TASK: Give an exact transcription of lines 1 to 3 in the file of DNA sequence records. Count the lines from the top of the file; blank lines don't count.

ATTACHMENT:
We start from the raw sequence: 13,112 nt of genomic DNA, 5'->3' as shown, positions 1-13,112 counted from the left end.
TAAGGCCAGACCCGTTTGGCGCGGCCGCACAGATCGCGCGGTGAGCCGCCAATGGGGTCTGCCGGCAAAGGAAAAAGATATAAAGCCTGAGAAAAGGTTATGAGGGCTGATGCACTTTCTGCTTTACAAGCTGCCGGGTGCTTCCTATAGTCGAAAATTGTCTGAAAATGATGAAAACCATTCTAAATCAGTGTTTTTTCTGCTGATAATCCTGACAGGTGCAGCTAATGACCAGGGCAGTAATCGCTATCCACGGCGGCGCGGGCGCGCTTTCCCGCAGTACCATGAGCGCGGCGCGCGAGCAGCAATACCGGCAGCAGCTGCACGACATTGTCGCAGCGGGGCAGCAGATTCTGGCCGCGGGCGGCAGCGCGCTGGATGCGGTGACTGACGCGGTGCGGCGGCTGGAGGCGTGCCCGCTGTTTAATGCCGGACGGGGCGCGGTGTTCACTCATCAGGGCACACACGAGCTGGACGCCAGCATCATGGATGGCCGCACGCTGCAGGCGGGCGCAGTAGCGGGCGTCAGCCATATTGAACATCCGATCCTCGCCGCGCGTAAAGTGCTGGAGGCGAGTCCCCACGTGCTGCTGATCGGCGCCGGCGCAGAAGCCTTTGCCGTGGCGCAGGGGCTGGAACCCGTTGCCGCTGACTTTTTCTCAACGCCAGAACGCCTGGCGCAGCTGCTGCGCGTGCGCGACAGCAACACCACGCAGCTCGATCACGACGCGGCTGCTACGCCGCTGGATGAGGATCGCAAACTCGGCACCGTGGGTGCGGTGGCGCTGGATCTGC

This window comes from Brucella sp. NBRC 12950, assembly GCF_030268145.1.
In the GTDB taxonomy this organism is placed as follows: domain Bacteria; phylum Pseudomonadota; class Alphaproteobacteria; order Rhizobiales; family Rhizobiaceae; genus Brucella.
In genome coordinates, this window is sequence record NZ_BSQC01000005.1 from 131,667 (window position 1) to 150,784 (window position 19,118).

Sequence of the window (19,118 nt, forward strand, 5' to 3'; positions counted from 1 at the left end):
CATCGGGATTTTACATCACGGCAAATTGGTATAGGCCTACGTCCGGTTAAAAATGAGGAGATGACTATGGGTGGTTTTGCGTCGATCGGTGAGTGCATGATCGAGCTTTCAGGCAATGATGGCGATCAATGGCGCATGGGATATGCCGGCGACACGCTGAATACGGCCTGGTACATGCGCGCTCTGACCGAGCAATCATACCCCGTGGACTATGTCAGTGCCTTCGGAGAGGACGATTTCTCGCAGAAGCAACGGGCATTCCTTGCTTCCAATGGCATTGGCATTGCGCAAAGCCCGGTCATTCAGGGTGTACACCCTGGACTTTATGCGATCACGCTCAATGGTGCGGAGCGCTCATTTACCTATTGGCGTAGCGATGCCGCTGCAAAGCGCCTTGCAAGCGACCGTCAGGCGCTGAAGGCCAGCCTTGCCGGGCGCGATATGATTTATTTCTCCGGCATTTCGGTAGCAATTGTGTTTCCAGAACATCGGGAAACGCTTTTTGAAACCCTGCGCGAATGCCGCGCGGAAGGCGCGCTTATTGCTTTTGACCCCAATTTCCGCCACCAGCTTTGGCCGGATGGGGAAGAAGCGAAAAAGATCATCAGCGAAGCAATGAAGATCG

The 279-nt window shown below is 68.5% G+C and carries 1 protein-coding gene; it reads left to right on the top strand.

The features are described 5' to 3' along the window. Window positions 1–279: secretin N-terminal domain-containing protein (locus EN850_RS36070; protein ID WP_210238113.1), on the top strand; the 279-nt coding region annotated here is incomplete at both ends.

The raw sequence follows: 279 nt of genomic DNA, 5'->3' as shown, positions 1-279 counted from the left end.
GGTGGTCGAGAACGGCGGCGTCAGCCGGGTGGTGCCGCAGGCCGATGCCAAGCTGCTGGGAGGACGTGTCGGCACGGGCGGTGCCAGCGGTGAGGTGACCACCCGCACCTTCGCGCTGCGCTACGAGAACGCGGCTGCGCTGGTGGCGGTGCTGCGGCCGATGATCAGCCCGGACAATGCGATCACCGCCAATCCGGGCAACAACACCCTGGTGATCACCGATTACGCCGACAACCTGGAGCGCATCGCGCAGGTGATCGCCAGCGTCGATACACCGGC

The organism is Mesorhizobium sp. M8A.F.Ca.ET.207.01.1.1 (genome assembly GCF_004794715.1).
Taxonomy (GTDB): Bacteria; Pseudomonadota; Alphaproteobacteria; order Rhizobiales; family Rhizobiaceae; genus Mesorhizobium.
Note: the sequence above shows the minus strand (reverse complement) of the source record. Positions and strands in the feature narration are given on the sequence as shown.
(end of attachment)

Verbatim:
We start from the raw sequence: 13,112 nt of genomic DNA, 5'->3' as shown, positions 1-13,112 counted from the left end.
TAAGGCCAGACCCGTTTGGCGCGGCCGCACAGATCGCGCGGTGAGCCGCCAATGGGGTCTGCCGGCAAAGGAAAAAGATATAAAGCCTGAGAAAAGGTTATGAGGGCTGATGCACTTTCTGCTTTACAAGCTGCCGGGTGCTTCCTATAGTCGAAAATTGTCTGAAAATGATGAAAACCATTCTAAATCAGTGTTTTTTCTGCTGATAATCCTGACAGGTGCAGCTAATGACCAGGGCAGTAATCGCTATCCACGGCGGCGCGGGCGCGCTTTCCCGCAGTACCATGAGCGCGGCGCGCGAGCAGCAATACCGGCAGCAGCTGCACGACATTGTCGCAGCGGGGCAGCAGATTCTGGCCGCGGGCGGCAGCGCGCTGGATGCGGTGACTGACGCGGTGCGGCGGCTGGAGGCGTGCCCGCTGTTTAATGCCGGACGGGGCGCGGTGTTCACTCATCAGGGCACACACGAGCTGGACGCCAGCATCATGGATGGCCGCACGCTGCAGGCGGGCGCAGTAGCGGGCGTCAGCCATATTGAACATCCGATCCTCGCCGCGCGTAAAGTGCTGGAGGCGAGTCCCCACGTGCTGCTGATCGGCGCCGGCGCAGAAGCCTTTGCCGTGGCGCAGGGGCTGGAACCCGTTGCCGCTGACTTTTTCTCAACGCCAGAACGCCTGGCGCAGCTGCTGCGCGTGCGCGACAGCAACACCACGCAGCTCGATCACGACGCGGCTGCTACGCCGCTGGATGAGGATCGCAAACTCGGCACCGTGGGTGCGGTGGCGCTGGATCTGC

This window comes from Brucella sp. NBRC 12950, assembly GCF_030268145.1.